YouTube deletes another satirical channel that targeted Xi Jinping

The channel's producer says her content should have been exempt from the platform's cyberbullying policy.
By Yitong Wu for RFA Cantonese
YouTube deletes another satirical channel that targeted Xi Jinping A sampling of videos that were available on the now-defunct Voice_of_Chonglang YouTube channel shows several devoted to Chinese President Xi Jinping.
RFA screenshot

YouTube has once more deleted a channel that produced satirical spoof videos featuring ruling Chinese Communist Party leader Xi Jinping, sparking further concerns over whether the Chinese government is exploiting the social media giant’s copyright rules.

The @Voice_of_Chonglang channel, which frequently used the #InsultTheBun hashtag referencing Xi's fondness for steamed baozi buns, was deleted from the global video-sharing platform on Oct. 5.

"The consequences of cyberbullying against Xi Jinping," the channel's X account commented ironically on the move, which comes after YouTube deleted a similar channel titled @RutersXiaoFanQi in February.

The woman behind @Voice_of_Chonglang said she had received no warning of the ban, just an email informing her that the channel had seriously or repeatedly violated its cyberbullying policy.

YouTube bans content that "targets someone with prolonged insults or slurs based on their physical traits or protected group status, like age, disability, ethnicity, gender, sexual orientation or race," according to its help page.

However, the rules make an exception for "debates related to high-profile officials or leaders" and insults made as part of "scripted satire" and "diss tracks."

The channel producer said she had complained to YouTube by email, but that her email was bounced back after five minutes.

She said she could only guess that her channel was deleted for "insulting" Xi Jinping, citing a recent video satirizing Xi, including his notorious claim to have hefted a 200-pound sack of wheat without changing shoulders.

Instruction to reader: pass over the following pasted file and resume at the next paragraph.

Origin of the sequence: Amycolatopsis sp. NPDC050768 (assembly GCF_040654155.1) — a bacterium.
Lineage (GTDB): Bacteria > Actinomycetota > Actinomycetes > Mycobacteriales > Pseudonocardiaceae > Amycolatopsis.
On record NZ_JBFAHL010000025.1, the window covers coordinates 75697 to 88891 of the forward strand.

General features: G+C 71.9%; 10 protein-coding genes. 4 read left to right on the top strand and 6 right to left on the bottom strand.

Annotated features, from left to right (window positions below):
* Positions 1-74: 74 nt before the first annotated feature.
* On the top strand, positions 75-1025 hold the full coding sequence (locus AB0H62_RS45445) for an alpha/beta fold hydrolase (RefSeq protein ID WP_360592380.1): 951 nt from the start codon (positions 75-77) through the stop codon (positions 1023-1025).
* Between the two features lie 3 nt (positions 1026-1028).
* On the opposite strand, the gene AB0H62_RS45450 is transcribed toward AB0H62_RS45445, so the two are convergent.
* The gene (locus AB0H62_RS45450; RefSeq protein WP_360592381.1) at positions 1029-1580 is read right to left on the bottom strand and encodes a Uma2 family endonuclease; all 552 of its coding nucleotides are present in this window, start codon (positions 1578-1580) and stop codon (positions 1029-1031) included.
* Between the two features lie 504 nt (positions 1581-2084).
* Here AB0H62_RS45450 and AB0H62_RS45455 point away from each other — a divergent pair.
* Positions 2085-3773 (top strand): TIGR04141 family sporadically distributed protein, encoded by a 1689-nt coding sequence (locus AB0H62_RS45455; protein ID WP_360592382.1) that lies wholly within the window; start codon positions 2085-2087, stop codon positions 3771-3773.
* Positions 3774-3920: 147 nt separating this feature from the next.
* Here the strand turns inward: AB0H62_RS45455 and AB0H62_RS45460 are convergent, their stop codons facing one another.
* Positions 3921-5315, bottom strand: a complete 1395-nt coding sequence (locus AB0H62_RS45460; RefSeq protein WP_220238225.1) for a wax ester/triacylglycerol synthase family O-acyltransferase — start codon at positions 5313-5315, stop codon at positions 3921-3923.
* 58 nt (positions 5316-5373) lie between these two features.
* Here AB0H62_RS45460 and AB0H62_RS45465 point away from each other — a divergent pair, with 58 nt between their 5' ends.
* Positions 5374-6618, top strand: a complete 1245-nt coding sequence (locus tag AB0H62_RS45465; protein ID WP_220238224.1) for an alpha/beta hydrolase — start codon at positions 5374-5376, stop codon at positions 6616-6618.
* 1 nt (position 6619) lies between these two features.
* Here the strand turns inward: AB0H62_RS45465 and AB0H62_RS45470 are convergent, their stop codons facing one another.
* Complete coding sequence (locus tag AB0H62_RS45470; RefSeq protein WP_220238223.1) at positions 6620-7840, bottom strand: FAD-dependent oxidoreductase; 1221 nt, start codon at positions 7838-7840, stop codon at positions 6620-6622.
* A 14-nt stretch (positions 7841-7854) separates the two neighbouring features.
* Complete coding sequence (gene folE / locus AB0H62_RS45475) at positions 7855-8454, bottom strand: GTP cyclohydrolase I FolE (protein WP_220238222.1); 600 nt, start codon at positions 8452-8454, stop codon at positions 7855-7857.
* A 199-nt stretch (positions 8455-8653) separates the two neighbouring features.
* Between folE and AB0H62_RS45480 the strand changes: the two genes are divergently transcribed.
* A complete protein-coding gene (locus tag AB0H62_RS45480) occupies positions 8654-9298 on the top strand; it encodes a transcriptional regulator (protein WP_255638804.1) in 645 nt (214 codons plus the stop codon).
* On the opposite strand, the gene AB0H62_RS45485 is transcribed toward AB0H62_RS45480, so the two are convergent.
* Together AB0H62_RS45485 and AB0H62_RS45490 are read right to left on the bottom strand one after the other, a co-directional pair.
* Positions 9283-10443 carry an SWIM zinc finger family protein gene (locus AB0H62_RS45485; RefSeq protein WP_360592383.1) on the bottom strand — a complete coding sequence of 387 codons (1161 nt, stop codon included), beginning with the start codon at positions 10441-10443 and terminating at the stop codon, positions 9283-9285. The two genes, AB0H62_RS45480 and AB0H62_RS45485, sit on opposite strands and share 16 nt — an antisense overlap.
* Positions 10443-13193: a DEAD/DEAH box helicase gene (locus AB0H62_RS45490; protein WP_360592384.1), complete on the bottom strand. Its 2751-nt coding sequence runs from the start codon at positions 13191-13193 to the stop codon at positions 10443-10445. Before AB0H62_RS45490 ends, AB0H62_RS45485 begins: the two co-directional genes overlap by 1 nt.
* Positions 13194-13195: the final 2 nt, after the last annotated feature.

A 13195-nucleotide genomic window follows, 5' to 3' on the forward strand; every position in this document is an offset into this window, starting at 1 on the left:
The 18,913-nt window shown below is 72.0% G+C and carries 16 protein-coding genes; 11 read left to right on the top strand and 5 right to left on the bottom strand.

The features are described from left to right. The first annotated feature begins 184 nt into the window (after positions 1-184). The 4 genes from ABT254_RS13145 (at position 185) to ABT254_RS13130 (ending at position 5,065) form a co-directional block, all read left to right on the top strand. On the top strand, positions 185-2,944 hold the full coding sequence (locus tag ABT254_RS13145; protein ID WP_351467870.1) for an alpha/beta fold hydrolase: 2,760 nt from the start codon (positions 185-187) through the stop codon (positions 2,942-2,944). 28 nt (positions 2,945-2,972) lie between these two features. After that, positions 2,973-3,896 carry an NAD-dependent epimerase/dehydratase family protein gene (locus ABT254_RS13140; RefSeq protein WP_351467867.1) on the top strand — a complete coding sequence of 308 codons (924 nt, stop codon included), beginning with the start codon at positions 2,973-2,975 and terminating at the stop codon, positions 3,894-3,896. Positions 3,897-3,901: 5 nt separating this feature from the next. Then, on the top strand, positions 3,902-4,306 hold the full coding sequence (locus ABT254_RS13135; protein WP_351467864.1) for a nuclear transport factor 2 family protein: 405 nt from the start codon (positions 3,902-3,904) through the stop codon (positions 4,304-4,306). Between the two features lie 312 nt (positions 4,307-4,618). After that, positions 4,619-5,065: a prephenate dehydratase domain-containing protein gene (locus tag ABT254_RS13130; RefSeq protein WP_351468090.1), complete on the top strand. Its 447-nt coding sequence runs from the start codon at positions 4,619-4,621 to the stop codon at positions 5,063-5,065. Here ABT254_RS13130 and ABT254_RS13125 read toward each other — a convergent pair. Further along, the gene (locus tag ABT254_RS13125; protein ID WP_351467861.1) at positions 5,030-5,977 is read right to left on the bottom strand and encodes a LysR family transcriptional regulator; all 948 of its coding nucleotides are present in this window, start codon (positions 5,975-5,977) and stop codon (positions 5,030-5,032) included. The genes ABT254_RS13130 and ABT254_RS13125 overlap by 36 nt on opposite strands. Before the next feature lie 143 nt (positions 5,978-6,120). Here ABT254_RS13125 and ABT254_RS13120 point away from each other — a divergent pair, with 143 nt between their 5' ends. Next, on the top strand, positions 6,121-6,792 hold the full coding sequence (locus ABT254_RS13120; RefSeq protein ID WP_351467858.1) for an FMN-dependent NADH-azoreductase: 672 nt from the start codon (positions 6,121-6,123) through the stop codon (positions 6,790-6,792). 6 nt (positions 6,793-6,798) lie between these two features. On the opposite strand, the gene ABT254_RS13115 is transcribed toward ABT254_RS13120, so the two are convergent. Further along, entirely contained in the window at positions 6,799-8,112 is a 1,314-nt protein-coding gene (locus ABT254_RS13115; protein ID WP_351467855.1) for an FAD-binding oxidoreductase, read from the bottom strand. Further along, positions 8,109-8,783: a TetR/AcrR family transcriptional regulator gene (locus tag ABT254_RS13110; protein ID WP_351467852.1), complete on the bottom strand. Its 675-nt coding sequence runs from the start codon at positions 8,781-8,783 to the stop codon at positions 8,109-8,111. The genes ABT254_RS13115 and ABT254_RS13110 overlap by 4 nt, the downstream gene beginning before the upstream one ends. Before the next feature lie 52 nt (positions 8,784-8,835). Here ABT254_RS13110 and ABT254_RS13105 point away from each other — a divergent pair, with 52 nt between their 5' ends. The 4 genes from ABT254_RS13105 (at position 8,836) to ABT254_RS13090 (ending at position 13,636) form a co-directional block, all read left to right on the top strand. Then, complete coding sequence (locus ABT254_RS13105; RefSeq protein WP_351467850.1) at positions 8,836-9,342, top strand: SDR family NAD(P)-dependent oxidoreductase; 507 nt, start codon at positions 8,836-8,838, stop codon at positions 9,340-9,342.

"YouTube didn't notify me which part of my videos had violated the rules, so I thought it must be that ... I was deleted for 'bullying Xi Jinping,'" she said, citing similar action taken against @GFWFrog a while ago.

"My channel probably offended this leader ... The Chinese Communist Party likely had online commentators make repeated complaints," she said.

She added: "I think we should make fun of Xi Jinping."

RFA contacted YouTube about the woman’s claims but had yet to receive a response by the time of publishing.

Satirists vs. 'serious' dissidents

@GFWFrog said satirists are typically more likely to be targeted by malicious reporting by supporters of Beijing than "serious" dissident channels.

"The way YouTube handled things this time was more harsh and less transparent than before," he said. "Clearly, keeping up a glorious, sacred and inviolable image of Xi Jinping is top priority for the lackeys of the Chinese Communist Party."

The woman who ran the Voice_of_Chonglang channel says she could only guess that YouTube deleted it for 'insulting' Xi Jinping. Credit: Reuters file photo

He cited a string of similar incidents, including a takedown request for one of his own YouTube videos satirizing Xi.

"There are only two possibilities," @GFWFrog said. "One is that YouTube's Chinese content review team has been successfully infiltrated by the Chinese Communist Party, and the other is that [there are issues with] YouTube's reporting and review mechanisms being ... abused by the Chinese Communist Party."